If she just takes one more X-ray picture, she can unlock the building blocks of life. Never again will she have to listen to her colleagues complain about her, especially Maurice Wilkins who’d rather conspire about genetics with James Watson and Francis Crick than work alongside her. She succeeds and the double helix structure of DNA reveals itself to her with perfect clarity. What follows, however, Franklin could never have predicted.

2. In the Shadow of Man by Jane Goodall

In the Shadow of Man cover

Jane Goodall is obviously one of the most well-known female scientists, famous for her study of chimpanzees. This book, her account of living with primates, is a brilliant tale of discovery and advancement of human knowledge.

Dr. Goodall’s adventure began when the famous anthropologist Dr. Louis Leakey suggested that a long-term study of chimpanzees in the wild might shed light on the behavior of our closest living relatives. Accompanied by only her mother and her African assistants, she set up camp in the remote Gombe Stream Chimpanzee Reserve in Tanzania.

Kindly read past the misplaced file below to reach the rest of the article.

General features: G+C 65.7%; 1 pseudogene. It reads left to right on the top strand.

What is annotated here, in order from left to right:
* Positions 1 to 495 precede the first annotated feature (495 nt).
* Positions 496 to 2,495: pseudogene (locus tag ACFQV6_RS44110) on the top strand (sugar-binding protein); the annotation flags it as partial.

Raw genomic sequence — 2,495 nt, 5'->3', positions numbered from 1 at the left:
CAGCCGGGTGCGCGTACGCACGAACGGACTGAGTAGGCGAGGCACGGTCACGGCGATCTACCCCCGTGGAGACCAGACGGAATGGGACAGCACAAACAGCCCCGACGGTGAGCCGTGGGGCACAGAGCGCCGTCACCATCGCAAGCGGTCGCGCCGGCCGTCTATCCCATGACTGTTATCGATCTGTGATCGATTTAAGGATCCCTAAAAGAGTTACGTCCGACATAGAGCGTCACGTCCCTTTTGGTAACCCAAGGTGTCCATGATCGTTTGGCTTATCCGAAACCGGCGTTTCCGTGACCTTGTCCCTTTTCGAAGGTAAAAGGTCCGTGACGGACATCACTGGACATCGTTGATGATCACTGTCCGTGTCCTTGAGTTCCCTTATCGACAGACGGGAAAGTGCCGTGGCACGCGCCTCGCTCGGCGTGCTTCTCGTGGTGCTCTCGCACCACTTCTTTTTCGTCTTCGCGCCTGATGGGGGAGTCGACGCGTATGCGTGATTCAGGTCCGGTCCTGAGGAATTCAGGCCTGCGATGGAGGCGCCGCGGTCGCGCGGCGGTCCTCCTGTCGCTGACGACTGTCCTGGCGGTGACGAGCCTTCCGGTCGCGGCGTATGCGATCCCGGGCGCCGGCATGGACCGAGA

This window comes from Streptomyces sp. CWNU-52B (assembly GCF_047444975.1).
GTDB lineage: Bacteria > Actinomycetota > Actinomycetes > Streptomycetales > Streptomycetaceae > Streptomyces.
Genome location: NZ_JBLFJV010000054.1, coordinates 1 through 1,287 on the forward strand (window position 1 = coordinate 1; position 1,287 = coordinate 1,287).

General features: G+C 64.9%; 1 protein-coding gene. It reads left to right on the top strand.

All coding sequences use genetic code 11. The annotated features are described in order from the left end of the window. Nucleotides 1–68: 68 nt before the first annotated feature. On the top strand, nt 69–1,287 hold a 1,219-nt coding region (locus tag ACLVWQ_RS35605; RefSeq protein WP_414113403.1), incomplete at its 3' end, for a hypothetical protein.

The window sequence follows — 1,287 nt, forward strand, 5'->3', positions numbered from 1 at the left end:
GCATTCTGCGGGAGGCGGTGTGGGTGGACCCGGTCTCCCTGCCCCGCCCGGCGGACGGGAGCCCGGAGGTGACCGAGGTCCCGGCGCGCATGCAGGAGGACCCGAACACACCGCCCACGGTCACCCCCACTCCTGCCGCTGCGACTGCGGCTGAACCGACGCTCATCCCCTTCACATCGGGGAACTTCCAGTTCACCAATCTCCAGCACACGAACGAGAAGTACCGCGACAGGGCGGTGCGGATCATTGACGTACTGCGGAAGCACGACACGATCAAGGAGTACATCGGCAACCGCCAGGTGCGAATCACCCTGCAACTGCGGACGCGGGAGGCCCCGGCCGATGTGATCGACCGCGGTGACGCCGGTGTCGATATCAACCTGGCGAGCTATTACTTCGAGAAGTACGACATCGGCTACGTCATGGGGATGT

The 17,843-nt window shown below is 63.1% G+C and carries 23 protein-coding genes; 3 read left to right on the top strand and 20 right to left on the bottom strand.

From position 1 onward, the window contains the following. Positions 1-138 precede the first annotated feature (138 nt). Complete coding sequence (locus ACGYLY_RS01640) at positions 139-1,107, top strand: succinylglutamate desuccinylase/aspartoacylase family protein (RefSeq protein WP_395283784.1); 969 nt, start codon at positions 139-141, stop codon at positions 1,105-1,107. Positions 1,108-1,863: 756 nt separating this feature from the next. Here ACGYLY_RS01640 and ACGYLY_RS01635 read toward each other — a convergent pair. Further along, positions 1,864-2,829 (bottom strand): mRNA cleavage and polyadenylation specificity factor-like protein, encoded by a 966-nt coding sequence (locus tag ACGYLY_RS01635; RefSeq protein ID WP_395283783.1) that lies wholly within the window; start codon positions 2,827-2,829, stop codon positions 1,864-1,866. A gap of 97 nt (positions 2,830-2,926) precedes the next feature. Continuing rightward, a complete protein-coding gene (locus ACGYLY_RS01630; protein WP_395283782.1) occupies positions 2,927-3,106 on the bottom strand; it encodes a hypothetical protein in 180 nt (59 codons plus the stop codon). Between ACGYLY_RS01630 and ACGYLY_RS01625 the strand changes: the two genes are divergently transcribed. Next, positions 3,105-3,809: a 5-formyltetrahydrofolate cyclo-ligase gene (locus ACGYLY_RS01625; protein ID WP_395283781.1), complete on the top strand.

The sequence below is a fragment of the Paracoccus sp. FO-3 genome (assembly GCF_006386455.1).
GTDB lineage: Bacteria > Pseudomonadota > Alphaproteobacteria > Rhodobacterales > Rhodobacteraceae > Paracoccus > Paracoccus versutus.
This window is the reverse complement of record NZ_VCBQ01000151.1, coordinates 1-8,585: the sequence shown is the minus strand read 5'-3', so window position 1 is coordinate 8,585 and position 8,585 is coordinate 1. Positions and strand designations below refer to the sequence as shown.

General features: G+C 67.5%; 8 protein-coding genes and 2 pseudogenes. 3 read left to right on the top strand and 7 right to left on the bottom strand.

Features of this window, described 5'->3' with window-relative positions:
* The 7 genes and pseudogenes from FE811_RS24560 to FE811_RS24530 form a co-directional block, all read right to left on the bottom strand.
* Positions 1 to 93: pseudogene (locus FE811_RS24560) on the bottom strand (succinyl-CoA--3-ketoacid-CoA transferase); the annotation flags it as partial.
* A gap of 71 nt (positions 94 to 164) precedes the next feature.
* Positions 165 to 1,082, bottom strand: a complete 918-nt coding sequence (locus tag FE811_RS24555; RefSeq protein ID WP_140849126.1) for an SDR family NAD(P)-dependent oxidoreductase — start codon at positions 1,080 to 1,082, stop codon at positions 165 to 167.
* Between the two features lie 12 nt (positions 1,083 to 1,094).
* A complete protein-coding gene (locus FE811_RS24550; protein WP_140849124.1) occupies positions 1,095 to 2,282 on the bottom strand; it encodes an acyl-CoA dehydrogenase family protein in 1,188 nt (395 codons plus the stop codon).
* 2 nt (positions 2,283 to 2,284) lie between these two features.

For months the project seemed hopeless, seeing nothing but fleeting glimpses of frightened animals. Gradually Goodall won the trust of the animals and was able to record previously unknown behavior, such as the use, and even the making, of tools, a previously known skill exclusive to man. As she came to know the chimps as individuals, she began to understand their complicated social hierarchy and observed many extraordinary behaviors, which have forever changed our understanding of the profound connection between humans and chimpanzees.

3. Spineless by Juli Berwald

Spineless cover

As the subtitle suggests, this novel concerns “the science of jellyfish and the art of growing a backbone.” Berwald tells the story of how, after leaving a career in ocean science, she developed an obsession with jellyfish that drew her back to the sea.